4 rain Facilitator says: The Sun is a star. The planets travel around the Sun and the moons travel around the planets. Every planet except Mercury and Venus has its own moons. Earth has only one Moon. [Point to the list of planets.] Facilitator says: These eight planets travel around the Sun and that is known as orbiting the Sun. Orbit means the path that an object takes as it travels around a different object. Each planet has its own orbit around the Sun. I have a picture of the solar system. [Show Figure 1: Solar System. Note: For students who are visually impaired, read the description below the picture.] Facilitator says: This picture shows an example of how the planets orbit the Sun. Each planet stays on its own path, shown by the rings in this picture. [Point to the rings in the picture. Tell students that you are pointing to the rings in the picture.] Note: For the following section, either the facilitator or student volunteers can point to the planets. The facilitator can decide to point out the planet if there are no volunteers or if students are unable. Facilitator says: The planets are closer to each other than they are to the Sun. I would like to know if you know the different planets. Mercury is closest to the Sun. Someone please come point to Mercury. [Call on a student volunteer. Note: For students with mobility issues, bring the picture to the student(s).] Facilitator says: Someone please come point to Venus. This is the next closest planet to the Sun. Facilitator says: The next planet is the planet we live on, Earth. Someone please come point to Earth. Facilitator says: The next planet, Mars, has the nickname, the red planet. Someone please come point to Mars. Facilitator says: The next planet is the largest planet in the solar system. It is Jupiter. Someone please come point to Jupiter.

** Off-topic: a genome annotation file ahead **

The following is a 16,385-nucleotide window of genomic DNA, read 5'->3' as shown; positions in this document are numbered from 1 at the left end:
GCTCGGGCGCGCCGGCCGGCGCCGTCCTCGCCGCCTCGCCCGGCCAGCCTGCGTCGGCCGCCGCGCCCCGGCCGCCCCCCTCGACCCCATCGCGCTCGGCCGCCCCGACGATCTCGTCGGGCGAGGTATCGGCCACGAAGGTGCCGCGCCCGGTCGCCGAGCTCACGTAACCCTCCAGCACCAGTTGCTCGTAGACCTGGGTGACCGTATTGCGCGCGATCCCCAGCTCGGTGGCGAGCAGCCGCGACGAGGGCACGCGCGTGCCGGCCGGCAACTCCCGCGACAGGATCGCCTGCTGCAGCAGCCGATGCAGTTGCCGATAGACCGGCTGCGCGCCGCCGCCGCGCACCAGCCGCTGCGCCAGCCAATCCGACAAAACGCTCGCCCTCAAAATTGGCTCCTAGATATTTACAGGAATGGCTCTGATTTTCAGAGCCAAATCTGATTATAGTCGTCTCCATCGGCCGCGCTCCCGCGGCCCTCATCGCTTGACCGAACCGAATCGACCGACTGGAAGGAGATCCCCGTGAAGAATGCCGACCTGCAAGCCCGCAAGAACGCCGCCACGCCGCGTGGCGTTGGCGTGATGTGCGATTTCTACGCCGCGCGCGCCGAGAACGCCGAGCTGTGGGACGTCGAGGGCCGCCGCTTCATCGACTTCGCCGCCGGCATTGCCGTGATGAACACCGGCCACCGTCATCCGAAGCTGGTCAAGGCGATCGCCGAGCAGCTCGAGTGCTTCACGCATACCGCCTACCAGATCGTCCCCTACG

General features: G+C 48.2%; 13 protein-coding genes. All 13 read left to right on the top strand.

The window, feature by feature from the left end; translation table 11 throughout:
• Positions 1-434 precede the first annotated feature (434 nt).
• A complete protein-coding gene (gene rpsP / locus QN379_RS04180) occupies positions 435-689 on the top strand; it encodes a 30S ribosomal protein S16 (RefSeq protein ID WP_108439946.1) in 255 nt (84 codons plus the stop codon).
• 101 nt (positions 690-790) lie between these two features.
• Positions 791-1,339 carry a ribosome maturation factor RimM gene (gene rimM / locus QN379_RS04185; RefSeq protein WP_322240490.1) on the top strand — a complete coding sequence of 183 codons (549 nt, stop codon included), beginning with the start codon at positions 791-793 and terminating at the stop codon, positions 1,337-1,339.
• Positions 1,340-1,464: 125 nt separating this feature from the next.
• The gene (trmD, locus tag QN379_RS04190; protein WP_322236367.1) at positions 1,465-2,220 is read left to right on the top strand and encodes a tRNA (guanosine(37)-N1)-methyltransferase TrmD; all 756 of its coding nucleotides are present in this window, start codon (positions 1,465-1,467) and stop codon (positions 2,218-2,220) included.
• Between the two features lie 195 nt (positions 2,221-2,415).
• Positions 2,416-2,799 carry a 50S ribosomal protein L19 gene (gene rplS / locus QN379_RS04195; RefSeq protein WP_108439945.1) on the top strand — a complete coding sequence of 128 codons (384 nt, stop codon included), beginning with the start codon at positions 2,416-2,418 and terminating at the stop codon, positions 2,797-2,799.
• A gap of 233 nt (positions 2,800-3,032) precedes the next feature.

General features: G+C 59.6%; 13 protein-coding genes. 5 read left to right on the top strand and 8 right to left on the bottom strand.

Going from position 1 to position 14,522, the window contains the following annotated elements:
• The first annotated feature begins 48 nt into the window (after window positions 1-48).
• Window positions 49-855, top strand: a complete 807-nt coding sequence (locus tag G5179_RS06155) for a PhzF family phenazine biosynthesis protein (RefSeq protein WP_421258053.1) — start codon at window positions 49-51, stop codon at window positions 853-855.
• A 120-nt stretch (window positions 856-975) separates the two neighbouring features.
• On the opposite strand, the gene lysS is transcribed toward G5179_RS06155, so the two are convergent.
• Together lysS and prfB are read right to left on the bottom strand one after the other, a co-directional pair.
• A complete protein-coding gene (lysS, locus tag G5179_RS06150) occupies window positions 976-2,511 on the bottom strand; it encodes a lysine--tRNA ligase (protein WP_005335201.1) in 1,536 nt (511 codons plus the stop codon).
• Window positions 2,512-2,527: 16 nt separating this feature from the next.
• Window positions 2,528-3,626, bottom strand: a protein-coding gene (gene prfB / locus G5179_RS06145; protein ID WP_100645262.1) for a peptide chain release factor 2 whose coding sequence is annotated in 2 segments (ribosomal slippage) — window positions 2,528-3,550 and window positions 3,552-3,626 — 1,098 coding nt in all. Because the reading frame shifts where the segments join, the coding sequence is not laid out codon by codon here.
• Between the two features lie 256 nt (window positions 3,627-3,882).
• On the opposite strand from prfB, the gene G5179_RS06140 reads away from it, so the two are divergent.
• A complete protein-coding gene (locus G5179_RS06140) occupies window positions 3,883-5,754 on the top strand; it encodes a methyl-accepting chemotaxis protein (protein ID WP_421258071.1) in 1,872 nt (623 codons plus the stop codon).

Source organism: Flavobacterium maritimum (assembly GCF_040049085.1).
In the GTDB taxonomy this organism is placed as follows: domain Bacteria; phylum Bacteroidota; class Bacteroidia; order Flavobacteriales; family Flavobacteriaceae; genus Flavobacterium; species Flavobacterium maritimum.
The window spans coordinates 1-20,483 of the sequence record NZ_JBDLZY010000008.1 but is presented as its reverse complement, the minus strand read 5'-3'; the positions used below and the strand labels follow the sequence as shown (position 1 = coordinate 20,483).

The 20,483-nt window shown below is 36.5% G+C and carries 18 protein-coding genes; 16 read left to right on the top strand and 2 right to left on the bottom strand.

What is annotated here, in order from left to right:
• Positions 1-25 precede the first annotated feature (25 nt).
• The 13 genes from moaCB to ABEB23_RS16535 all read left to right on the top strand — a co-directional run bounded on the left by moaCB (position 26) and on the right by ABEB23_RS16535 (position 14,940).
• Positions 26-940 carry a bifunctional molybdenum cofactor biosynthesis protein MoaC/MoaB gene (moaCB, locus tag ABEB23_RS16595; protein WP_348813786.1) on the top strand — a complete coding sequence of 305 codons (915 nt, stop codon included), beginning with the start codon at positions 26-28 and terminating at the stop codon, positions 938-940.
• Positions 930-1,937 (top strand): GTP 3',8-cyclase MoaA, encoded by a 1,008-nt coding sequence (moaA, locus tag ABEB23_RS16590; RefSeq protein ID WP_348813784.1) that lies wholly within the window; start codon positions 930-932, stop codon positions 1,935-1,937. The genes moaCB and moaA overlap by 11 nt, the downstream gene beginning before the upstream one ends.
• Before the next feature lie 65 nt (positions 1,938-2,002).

5 Facilitator says: The next planet, Saturn, is known for its rings. Other planets in the solar system have rings, but Saturn s rings are very bright and large. This makes them easier to see with a telescope. Someone please come point to Saturn. Facilitator says: The seventh planet from the Sun is Uranus. Someone please come point to Uranus. Facilitator says: The planet farthest from the Sun is Neptune. Someone please come point to Neptune. Order of planets from the Sun: Mercury Venus Earth Mars Jupiter Saturn Uranus Neptune Facilitator says: We have discussed that the Sun is at the center of the solar system. We also discussed that the eight planets and their moons are parts of the solar system. Note: Make sure students arrive at the common understanding that: The Sun, planets, and moons are parts of the solar system. [Say and record the common understanding on the chart paper, white board, or chalkboard.] Facilitator says: We know that the Sun, the planets, and their moons are parts of the solar system. How do we know so much about what is in the solar system? Movies about the solar system What we read in books and online What we learn in school Scientists who study space Astronauts who travel into space